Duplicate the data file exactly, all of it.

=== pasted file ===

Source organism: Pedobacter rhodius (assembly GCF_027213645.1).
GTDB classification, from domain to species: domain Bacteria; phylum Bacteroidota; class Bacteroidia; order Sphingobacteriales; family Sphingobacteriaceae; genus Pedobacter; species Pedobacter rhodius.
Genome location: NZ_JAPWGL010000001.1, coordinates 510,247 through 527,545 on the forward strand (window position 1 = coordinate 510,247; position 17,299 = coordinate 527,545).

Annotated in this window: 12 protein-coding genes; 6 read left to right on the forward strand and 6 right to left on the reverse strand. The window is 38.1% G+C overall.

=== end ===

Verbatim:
Source organism: Pedobacter rhodius (assembly GCF_027213645.1).
GTDB classification, from domain to species: domain Bacteria; phylum Bacteroidota; class Bacteroidia; order Sphingobacteriales; family Sphingobacteriaceae; genus Pedobacter; species Pedobacter rhodius.
Genome location: NZ_JAPWGL010000001.1, coordinates 510,247 through 527,545 on the forward strand (window position 1 = coordinate 510,247; position 17,299 = coordinate 527,545).

Annotated in this window: 12 protein-coding genes; 6 read left to right on the forward strand and 6 right to left on the reverse strand. The window is 38.1% G+C overall.